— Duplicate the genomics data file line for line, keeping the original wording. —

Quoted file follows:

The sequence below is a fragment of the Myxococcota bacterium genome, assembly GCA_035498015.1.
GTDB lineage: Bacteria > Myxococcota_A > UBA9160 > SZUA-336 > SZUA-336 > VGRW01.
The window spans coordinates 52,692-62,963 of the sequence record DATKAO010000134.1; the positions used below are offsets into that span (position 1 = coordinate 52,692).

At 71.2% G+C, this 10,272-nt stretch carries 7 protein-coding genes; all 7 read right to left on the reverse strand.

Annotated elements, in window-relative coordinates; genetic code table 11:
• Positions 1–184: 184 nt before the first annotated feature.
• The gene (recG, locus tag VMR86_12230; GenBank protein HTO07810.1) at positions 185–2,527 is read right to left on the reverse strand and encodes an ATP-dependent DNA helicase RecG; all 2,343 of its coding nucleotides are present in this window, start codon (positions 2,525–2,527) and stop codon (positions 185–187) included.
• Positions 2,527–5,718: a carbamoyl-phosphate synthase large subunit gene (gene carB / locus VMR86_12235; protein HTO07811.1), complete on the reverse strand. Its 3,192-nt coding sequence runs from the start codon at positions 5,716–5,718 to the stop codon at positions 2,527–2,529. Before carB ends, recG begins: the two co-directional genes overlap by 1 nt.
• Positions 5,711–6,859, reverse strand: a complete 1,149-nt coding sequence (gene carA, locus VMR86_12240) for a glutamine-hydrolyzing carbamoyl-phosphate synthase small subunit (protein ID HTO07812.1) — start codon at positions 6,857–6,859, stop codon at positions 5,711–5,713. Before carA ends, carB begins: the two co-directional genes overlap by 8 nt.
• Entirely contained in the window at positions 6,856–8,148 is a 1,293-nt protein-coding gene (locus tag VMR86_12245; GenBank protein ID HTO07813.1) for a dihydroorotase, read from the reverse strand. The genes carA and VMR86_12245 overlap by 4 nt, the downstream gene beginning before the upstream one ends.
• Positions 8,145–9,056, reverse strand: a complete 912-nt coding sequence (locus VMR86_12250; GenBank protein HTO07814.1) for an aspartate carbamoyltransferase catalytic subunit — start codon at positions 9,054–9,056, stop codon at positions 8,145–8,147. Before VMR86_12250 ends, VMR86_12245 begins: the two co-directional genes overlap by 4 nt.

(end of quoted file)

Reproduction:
The sequence below is a fragment of the Myxococcota bacterium genome, assembly GCA_035498015.1.
GTDB lineage: Bacteria > Myxococcota_A > UBA9160 > SZUA-336 > SZUA-336 > VGRW01.
The window spans coordinates 52,692-62,963 of the sequence record DATKAO010000134.1; the positions used below are offsets into that span (position 1 = coordinate 52,692).

At 71.2% G+C, this 10,272-nt stretch carries 7 protein-coding genes; all 7 read right to left on the reverse strand.

Annotated elements, in window-relative coordinates; genetic code table 11:
• Positions 1–184: 184 nt before the first annotated feature.
• The gene (recG, locus tag VMR86_12230; GenBank protein HTO07810.1) at positions 185–2,527 is read right to left on the reverse strand and encodes an ATP-dependent DNA helicase RecG; all 2,343 of its coding nucleotides are present in this window, start codon (positions 2,525–2,527) and stop codon (positions 185–187) included.
• Positions 2,527–5,718: a carbamoyl-phosphate synthase large subunit gene (gene carB / locus VMR86_12235; protein HTO07811.1), complete on the reverse strand. Its 3,192-nt coding sequence runs from the start codon at positions 5,716–5,718 to the stop codon at positions 2,527–2,529. Before carB ends, recG begins: the two co-directional genes overlap by 1 nt.
• Positions 5,711–6,859, reverse strand: a complete 1,149-nt coding sequence (gene carA, locus VMR86_12240) for a glutamine-hydrolyzing carbamoyl-phosphate synthase small subunit (protein ID HTO07812.1) — start codon at positions 6,857–6,859, stop codon at positions 5,711–5,713. Before carA ends, carB begins: the two co-directional genes overlap by 8 nt.
• Entirely contained in the window at positions 6,856–8,148 is a 1,293-nt protein-coding gene (locus tag VMR86_12245; GenBank protein ID HTO07813.1) for a dihydroorotase, read from the reverse strand. The genes carA and VMR86_12245 overlap by 4 nt, the downstream gene beginning before the upstream one ends.
• Positions 8,145–9,056, reverse strand: a complete 912-nt coding sequence (locus VMR86_12250; GenBank protein HTO07814.1) for an aspartate carbamoyltransferase catalytic subunit — start codon at positions 9,054–9,056, stop codon at positions 8,145–8,147. Before VMR86_12250 ends, VMR86_12245 begins: the two co-directional genes overlap by 4 nt.